The above quotation comes from The People on the 3rd of April 1912. Ireland’s Own was published by The People newspapers at Wexford.
John O’Donovan during the making of the Ordnance Survey of Ireland map in 1840 recorded the antiquities of the country—part of what he wrote on Clonmines is pungent and potentially controversial:–
“Previous to the Union, Clonmines, though being in utter ruins, ranked as a borough town and sent two members to Parliament for the Ely family. This place must have been formerly of much consideration, as is manifest from the present ruins, but I do not believe a word of what Mr Frazer asserts in his statistical survey of the Co. Wexford, that he has inspected in the library at Lambeth a document from which it appears that during the sway of the Ostmen or Danes over the maritime parts of Ireland, silver ore was found here is such abundance that the Ostmen established a mint and coined pieces of that metal here. I find that Sir Charles Coote Frazer and all the writers for the Dublin Society have been very dishonest in their references to archives and authorities and I, therefore treat their dicta with the contempt they merit.”
Mr O’Donovan made the above observation in The People on the 30th of March 1912. If he is correct then the claim by Mr Frazer that the Danes had a mint at Clonmines is wrong. I think, however, that there was a mint at Clonmines later.
16th January 1873
My Dear Sir—I would most respectfully beg leave to commend Mary U- of Ballylannon and Margaret C—of Clongeen as much in need of outdoor relief. The former has been for the last two months dangerously ill and her daughter and herself have subsisted on little else than precarious charity of her neighbours. I discovered Margaret C– this evening lying on her face on the cross-roads and I could not (she is such an annoyance) get any person to give her a night’s lodging. She has not long to live, as she is weak minded and probably deranged. I think that if she could be removed with safety she could legally be compelled to enter the workhouse hospital.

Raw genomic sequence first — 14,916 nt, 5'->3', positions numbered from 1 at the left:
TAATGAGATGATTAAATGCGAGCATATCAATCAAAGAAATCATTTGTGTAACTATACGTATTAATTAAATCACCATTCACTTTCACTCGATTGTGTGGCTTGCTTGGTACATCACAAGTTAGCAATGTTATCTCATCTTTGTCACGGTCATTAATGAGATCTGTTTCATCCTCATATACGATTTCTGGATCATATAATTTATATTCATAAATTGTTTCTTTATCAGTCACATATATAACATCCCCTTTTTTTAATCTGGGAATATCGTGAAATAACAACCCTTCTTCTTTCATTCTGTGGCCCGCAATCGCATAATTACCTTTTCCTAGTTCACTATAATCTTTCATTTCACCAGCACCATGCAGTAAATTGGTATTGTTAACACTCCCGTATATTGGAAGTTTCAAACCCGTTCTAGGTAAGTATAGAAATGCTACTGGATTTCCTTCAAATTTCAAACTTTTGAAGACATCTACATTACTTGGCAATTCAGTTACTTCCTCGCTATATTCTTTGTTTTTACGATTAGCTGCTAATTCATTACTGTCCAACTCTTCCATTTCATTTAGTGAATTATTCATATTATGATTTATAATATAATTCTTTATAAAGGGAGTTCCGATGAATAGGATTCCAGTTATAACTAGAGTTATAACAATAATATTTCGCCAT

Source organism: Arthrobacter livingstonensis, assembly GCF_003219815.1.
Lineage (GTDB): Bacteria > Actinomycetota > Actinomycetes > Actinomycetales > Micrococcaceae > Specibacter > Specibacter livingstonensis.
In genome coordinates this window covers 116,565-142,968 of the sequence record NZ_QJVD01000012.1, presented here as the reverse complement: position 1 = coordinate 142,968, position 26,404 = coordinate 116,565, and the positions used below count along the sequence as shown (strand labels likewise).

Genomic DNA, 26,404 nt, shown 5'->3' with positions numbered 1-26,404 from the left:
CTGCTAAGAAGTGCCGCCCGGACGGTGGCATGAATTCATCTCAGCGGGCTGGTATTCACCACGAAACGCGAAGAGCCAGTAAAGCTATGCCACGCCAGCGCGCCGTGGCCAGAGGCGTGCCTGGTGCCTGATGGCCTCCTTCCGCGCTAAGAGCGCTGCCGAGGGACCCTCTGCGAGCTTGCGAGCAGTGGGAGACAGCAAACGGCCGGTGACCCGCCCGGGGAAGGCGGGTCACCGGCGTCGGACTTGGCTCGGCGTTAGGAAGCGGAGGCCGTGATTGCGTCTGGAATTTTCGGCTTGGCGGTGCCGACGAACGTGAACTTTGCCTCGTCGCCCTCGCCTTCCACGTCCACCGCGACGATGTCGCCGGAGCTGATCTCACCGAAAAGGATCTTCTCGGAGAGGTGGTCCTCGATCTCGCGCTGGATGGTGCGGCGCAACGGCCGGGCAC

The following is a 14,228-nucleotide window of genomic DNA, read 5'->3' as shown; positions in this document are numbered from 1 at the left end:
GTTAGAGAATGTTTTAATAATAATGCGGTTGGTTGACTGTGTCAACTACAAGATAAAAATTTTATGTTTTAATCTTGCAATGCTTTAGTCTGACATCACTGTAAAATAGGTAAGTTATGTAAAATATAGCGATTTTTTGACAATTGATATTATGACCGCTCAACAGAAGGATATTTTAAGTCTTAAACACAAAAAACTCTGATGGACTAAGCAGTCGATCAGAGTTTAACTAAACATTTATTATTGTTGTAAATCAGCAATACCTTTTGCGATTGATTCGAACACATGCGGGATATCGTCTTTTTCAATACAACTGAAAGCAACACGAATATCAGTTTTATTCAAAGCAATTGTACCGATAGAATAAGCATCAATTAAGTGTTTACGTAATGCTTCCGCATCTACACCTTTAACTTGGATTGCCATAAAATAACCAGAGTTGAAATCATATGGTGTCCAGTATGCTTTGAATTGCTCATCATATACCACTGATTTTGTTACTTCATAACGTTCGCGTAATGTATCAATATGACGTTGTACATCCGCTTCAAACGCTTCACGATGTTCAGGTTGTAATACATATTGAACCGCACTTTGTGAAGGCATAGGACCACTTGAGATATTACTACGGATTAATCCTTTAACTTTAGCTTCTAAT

Assuring you that I give this trouble with great reluctance and through a sense of duty—I have the honour to be, your obedient servant,
William Moran P. P.
Relieving Officer Gorman said that the parties mentioned by Father Moran had been relieved.”
Fr Moran was, indeed, most deferential to the Wexford Board of Guardians but maybe a trifle tactless in his description of the mentally challenged girl; however his intentions were humane and good. This letter was carried in The Wexford Independent on January 25th 1873.
From The People February 1, 1862:–
“To be sold by auction on Monday 10th of February on the premises, the interest in the Lease of that part of the lands of Barristown held by James Larkin, at the yearly rent of £48….containing 34 acres, 2 Roods, late Irish Plantation Measure; held for 31 years from March 1841, or three lives, at present, 34, 32, and 29. The farm is situated convenient to the Manure Bank of Scar. The house and offices on the farm are in good repair.
Also two horses, five and six years old; Rick of hay; heap of manure; ploughs, harrows, car tackling, furniture, etc.
Terms—Cash, sale to commence at 12 o’clock.
Walsh & Sons, Auctioneers
Wexford 31st January 1862”
In the legal jargon of that era Jim Larkin’s farm was held by lease from March 1841 for 31 years, that is held for a definite period; and it was held for the lives of three persons, respectively aged 34, 32 and 29 years, that is held for an indefinite or uncertain period. The lease would continue until the deaths of the three named persons had occurred. To exercise the franchise—to vote that is—one had to hold one’s lease for an indefinite duration. To have the franchise attached to one’s lease enhanced its value.
From The People February 1, 1941:–
Barry—Jan. 30th 1941 at Coolcotts, Wexford, John Barry, formerly of Carrig-on-Bannow, aged 68 years. Deeply regretted. Funeral from Church of Immaculate Conception Wexford, to-day (Saturday) at 2.30 pm (new time) to Carrig-on-Bannow via Ballyfrory. R. I. P.”